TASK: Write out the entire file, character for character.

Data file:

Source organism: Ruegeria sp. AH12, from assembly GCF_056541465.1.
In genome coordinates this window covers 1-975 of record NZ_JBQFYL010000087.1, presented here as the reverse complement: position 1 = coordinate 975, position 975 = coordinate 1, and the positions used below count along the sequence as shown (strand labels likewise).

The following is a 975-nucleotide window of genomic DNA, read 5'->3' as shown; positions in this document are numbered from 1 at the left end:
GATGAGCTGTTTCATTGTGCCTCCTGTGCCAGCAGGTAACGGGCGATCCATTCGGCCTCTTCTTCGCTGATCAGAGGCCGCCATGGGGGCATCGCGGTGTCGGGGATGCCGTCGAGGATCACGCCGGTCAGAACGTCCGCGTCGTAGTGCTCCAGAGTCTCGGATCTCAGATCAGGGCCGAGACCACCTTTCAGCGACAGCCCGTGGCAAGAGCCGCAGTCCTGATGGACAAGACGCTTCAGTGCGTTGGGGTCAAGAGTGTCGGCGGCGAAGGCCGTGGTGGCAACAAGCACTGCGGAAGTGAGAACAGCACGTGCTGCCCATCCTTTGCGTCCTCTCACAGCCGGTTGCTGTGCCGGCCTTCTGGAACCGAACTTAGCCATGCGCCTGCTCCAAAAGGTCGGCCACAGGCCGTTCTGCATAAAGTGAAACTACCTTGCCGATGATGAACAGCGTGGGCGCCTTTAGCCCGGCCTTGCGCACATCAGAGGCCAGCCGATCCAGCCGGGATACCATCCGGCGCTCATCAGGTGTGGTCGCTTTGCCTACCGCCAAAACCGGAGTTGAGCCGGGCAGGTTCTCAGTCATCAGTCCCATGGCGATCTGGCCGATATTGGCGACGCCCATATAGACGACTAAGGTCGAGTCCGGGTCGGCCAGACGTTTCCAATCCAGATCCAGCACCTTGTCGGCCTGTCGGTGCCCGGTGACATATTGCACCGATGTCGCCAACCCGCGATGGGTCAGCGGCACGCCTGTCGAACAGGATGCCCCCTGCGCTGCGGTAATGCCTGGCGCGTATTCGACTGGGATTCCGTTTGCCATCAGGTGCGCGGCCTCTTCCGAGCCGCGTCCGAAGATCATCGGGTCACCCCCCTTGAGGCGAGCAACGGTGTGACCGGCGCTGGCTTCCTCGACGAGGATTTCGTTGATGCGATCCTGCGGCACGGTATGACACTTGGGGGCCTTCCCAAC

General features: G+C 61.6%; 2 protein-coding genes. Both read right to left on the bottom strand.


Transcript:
Source organism: Ruegeria sp. AH12, from assembly GCF_056541465.1.
In genome coordinates this window covers 1-975 of record NZ_JBQFYL010000087.1, presented here as the reverse complement: position 1 = coordinate 975, position 975 = coordinate 1, and the positions used below count along the sequence as shown (strand labels likewise).

The following is a 975-nucleotide window of genomic DNA, read 5'->3' as shown; positions in this document are numbered from 1 at the left end:
GATGAGCTGTTTCATTGTGCCTCCTGTGCCAGCAGGTAACGGGCGATCCATTCGGCCTCTTCTTCGCTGATCAGAGGCCGCCATGGGGGCATCGCGGTGTCGGGGATGCCGTCGAGGATCACGCCGGTCAGAACGTCCGCGTCGTAGTGCTCCAGAGTCTCGGATCTCAGATCAGGGCCGAGACCACCTTTCAGCGACAGCCCGTGGCAAGAGCCGCAGTCCTGATGGACAAGACGCTTCAGTGCGTTGGGGTCAAGAGTGTCGGCGGCGAAGGCCGTGGTGGCAACAAGCACTGCGGAAGTGAGAACAGCACGTGCTGCCCATCCTTTGCGTCCTCTCACAGCCGGTTGCTGTGCCGGCCTTCTGGAACCGAACTTAGCCATGCGCCTGCTCCAAAAGGTCGGCCACAGGCCGTTCTGCATAAAGTGAAACTACCTTGCCGATGATGAACAGCGTGGGCGCCTTTAGCCCGGCCTTGCGCACATCAGAGGCCAGCCGATCCAGCCGGGATACCATCCGGCGCTCATCAGGTGTGGTCGCTTTGCCTACCGCCAAAACCGGAGTTGAGCCGGGCAGGTTCTCAGTCATCAGTCCCATGGCGATCTGGCCGATATTGGCGACGCCCATATAGACGACTAAGGTCGAGTCCGGGTCGGCCAGACGTTTCCAATCCAGATCCAGCACCTTGTCGGCCTGTCGGTGCCCGGTGACATATTGCACCGATGTCGCCAACCCGCGATGGGTCAGCGGCACGCCTGTCGAACAGGATGCCCCCTGCGCTGCGGTAATGCCTGGCGCGTATTCGACTGGGATTCCGTTTGCCATCAGGTGCGCGGCCTCTTCCGAGCCGCGTCCGAAGATCATCGGGTCACCCCCCTTGAGGCGAGCAACGGTGTGACCGGCGCTGGCTTCCTCGACGAGGATTTCGTTGATGCGATCCTGCGGCACGGTATGACACTTGGGGGCCTTCCCAAC

General features: G+C 61.6%; 2 protein-coding genes. Both read right to left on the bottom strand.